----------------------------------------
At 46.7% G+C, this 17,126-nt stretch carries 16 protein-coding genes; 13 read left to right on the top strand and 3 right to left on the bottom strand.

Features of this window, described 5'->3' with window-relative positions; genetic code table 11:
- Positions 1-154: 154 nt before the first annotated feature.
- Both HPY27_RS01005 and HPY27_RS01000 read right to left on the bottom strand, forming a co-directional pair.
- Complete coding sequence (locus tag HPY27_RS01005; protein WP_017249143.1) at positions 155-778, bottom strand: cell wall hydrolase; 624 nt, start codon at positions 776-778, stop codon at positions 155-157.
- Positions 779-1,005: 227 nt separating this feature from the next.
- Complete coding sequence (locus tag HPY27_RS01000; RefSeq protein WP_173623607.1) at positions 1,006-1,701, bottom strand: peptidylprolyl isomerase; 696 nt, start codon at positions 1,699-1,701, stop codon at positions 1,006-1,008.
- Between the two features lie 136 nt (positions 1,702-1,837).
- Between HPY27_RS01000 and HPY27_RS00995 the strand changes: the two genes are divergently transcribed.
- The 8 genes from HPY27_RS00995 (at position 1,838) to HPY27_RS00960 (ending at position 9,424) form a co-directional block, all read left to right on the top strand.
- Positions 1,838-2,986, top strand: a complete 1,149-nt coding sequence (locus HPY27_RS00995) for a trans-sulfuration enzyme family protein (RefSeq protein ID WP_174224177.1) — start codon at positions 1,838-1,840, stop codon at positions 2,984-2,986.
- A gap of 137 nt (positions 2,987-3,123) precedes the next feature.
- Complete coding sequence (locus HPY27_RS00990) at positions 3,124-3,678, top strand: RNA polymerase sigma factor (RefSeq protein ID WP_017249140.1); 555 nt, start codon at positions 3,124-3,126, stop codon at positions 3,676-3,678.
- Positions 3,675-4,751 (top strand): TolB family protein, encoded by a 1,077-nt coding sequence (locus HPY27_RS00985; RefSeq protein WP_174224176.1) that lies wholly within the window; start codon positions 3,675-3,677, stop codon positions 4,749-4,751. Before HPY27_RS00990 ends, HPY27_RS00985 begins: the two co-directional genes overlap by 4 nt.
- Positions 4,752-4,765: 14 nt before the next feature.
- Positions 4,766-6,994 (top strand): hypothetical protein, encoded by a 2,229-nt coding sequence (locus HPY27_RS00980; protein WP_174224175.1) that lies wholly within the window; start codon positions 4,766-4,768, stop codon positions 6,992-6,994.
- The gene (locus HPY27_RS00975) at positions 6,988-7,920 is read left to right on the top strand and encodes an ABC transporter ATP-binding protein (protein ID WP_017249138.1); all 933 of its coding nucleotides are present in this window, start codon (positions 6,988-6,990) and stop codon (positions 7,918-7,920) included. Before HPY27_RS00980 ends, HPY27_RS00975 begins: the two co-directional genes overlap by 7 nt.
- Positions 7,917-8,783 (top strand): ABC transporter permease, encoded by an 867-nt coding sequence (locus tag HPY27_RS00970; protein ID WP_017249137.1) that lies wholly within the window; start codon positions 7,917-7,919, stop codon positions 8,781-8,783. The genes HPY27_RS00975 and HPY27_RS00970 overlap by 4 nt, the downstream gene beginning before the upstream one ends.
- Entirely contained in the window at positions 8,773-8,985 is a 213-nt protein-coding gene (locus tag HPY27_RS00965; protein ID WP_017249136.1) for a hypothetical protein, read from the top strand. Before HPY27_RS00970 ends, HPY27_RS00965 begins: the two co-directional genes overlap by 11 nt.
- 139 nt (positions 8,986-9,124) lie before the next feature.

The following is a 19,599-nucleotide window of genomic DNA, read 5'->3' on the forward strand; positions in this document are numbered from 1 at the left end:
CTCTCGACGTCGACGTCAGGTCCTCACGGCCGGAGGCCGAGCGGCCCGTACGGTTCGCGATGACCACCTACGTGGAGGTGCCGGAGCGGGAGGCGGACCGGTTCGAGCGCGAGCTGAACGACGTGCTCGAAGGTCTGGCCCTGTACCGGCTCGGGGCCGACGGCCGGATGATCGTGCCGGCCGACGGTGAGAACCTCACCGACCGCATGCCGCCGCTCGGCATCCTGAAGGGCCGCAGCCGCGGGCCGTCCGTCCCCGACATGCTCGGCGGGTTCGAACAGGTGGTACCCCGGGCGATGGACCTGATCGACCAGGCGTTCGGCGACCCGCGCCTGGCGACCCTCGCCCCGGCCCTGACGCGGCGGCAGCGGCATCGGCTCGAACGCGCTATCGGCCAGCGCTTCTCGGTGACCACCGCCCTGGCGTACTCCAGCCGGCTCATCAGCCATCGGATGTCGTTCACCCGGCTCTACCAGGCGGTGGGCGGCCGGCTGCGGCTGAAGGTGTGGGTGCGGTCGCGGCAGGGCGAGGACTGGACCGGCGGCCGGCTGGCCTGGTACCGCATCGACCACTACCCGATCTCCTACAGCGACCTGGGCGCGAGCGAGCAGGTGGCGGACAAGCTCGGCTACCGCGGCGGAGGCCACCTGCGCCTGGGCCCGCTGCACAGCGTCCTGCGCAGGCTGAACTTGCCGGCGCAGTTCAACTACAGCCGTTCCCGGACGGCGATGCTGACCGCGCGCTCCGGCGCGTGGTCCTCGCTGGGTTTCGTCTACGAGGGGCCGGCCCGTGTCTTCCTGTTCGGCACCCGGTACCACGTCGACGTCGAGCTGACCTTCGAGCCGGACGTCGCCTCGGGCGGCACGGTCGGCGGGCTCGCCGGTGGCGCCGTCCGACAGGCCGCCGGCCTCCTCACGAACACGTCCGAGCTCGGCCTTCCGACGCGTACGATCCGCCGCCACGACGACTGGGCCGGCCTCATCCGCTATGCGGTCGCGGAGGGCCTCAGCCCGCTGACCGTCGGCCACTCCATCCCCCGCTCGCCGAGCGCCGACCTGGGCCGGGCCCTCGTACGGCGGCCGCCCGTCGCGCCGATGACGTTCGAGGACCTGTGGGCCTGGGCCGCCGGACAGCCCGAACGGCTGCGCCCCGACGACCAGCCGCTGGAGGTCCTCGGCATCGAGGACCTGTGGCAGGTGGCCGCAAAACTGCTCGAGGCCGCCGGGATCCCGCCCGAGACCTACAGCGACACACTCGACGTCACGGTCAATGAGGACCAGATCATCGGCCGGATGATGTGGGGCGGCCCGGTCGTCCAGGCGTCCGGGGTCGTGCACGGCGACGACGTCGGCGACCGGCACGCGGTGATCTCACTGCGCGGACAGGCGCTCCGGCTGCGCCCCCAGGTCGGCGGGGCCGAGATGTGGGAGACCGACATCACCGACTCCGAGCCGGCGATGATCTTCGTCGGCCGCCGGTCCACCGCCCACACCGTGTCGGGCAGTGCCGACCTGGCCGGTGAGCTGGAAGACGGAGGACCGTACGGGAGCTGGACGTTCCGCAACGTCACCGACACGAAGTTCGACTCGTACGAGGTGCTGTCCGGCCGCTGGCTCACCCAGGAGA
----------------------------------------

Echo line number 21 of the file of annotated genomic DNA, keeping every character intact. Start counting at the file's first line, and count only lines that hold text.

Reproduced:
The following is a 19,599-nucleotide window of genomic DNA, read 5'->3' on the forward strand; positions in this document are numbered from 1 at the left end: